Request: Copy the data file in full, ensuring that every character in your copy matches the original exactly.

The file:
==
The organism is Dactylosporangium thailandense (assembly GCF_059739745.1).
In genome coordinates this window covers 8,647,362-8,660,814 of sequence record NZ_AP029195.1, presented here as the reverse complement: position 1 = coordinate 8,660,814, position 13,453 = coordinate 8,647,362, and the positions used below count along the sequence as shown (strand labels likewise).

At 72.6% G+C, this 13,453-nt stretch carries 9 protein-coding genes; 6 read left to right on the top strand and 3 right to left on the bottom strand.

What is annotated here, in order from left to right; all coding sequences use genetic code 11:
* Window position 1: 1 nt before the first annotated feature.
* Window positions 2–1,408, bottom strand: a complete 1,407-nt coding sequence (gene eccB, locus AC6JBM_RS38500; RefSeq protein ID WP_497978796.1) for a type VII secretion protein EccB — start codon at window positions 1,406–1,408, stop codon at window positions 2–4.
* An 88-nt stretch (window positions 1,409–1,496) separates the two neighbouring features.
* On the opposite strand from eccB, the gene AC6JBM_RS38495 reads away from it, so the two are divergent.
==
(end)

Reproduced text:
The organism is Dactylosporangium thailandense (assembly GCF_059739745.1).
In genome coordinates this window covers 8,647,362-8,660,814 of sequence record NZ_AP029195.1, presented here as the reverse complement: position 1 = coordinate 8,660,814, position 13,453 = coordinate 8,647,362, and the positions used below count along the sequence as shown (strand labels likewise).

At 72.6% G+C, this 13,453-nt stretch carries 9 protein-coding genes; 6 read left to right on the top strand and 3 right to left on the bottom strand.

What is annotated here, in order from left to right; all coding sequences use genetic code 11:
* Window position 1: 1 nt before the first annotated feature.
* Window positions 2–1,408, bottom strand: a complete 1,407-nt coding sequence (gene eccB, locus AC6JBM_RS38500; RefSeq protein ID WP_497978796.1) for a type VII secretion protein EccB — start codon at window positions 1,406–1,408, stop codon at window positions 2–4.
* An 88-nt stretch (window positions 1,409–1,496) separates the two neighbouring features.
* On the opposite strand from eccB, the gene AC6JBM_RS38495 reads away from it, so the two are divergent.